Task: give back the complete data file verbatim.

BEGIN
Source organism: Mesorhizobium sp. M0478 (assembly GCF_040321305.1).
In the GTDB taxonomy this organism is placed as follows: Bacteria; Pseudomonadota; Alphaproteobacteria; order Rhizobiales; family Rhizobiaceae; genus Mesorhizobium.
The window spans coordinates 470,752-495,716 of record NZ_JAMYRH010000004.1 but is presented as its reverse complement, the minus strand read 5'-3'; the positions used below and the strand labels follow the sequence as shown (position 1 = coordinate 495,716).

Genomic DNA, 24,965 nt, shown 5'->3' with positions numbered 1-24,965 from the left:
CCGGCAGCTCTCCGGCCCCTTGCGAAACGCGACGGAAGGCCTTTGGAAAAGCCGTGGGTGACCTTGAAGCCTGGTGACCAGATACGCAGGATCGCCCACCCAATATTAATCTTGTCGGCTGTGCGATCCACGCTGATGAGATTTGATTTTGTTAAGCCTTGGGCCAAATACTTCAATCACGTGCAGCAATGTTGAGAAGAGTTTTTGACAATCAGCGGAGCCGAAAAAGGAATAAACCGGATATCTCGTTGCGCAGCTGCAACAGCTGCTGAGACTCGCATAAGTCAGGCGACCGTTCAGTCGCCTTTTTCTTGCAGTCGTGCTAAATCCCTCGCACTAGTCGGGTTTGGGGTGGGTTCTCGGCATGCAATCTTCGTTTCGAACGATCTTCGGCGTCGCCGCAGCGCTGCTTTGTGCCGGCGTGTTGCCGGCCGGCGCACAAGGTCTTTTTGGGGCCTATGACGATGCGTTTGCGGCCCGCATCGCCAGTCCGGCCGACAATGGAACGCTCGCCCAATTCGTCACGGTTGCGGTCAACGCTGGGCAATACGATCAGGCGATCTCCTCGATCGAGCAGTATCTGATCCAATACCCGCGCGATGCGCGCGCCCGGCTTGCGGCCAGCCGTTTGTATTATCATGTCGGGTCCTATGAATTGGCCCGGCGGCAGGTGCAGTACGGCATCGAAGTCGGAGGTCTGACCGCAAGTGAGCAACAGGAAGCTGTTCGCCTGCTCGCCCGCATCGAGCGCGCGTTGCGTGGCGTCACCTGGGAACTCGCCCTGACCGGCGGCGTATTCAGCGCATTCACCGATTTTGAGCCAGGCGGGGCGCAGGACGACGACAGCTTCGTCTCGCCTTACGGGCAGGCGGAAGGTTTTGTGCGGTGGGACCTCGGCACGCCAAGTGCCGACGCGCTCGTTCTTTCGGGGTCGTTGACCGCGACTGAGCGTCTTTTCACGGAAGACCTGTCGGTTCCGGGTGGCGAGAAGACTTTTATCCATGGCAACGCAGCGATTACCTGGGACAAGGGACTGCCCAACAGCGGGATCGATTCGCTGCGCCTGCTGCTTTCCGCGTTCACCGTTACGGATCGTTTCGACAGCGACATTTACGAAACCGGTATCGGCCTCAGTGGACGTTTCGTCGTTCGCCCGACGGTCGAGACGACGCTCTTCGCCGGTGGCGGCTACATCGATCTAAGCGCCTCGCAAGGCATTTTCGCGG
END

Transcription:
Source organism: Mesorhizobium sp. M0478 (assembly GCF_040321305.1).
In the GTDB taxonomy this organism is placed as follows: Bacteria; Pseudomonadota; Alphaproteobacteria; order Rhizobiales; family Rhizobiaceae; genus Mesorhizobium.
The window spans coordinates 470,752-495,716 of record NZ_JAMYRH010000004.1 but is presented as its reverse complement, the minus strand read 5'-3'; the positions used below and the strand labels follow the sequence as shown (position 1 = coordinate 495,716).

Genomic DNA, 24,965 nt, shown 5'->3' with positions numbered 1-24,965 from the left:
CCGGCAGCTCTCCGGCCCCTTGCGAAACGCGACGGAAGGCCTTTGGAAAAGCCGTGGGTGACCTTGAAGCCTGGTGACCAGATACGCAGGATCGCCCACCCAATATTAATCTTGTCGGCTGTGCGATCCACGCTGATGAGATTTGATTTTGTTAAGCCTTGGGCCAAATACTTCAATCACGTGCAGCAATGTTGAGAAGAGTTTTTGACAATCAGCGGAGCCGAAAAAGGAATAAACCGGATATCTCGTTGCGCAGCTGCAACAGCTGCTGAGACTCGCATAAGTCAGGCGACCGTTCAGTCGCCTTTTTCTTGCAGTCGTGCTAAATCCCTCGCACTAGTCGGGTTTGGGGTGGGTTCTCGGCATGCAATCTTCGTTTCGAACGATCTTCGGCGTCGCCGCAGCGCTGCTTTGTGCCGGCGTGTTGCCGGCCGGCGCACAAGGTCTTTTTGGGGCCTATGACGATGCGTTTGCGGCCCGCATCGCCAGTCCGGCCGACAATGGAACGCTCGCCCAATTCGTCACGGTTGCGGTCAACGCTGGGCAATACGATCAGGCGATCTCCTCGATCGAGCAGTATCTGATCCAATACCCGCGCGATGCGCGCGCCCGGCTTGCGGCCAGCCGTTTGTATTATCATGTCGGGTCCTATGAATTGGCCCGGCGGCAGGTGCAGTACGGCATCGAAGTCGGAGGTCTGACCGCAAGTGAGCAACAGGAAGCTGTTCGCCTGCTCGCCCGCATCGAGCGCGCGTTGCGTGGCGTCACCTGGGAACTCGCCCTGACCGGCGGCGTATTCAGCGCATTCACCGATTTTGAGCCAGGCGGGGCGCAGGACGACGACAGCTTCGTCTCGCCTTACGGGCAGGCGGAAGGTTTTGTGCGGTGGGACCTCGGCACGCCAAGTGCCGACGCGCTCGTTCTTTCGGGGTCGTTGACCGCGACTGAGCGTCTTTTCACGGAAGACCTGTCGGTTCCGGGTGGCGAGAAGACTTTTATCCATGGCAACGCAGCGATTACCTGGGACAAGGGACTGCCCAACAGCGGGATCGATTCGCTGCGCCTGCTGCTTTCCGCGTTCACCGTTACGGATCGTTTCGACAGCGACATTTACGAAACCGGTATCGGCCTCAGTGGACGTTTCGTCGTTCGCCCGACGGTCGAGACGACGCTCTTCGCCGGTGGCGGCTACATCGATCTAAGCGCCTCGCAAGGCATTTTCGCGG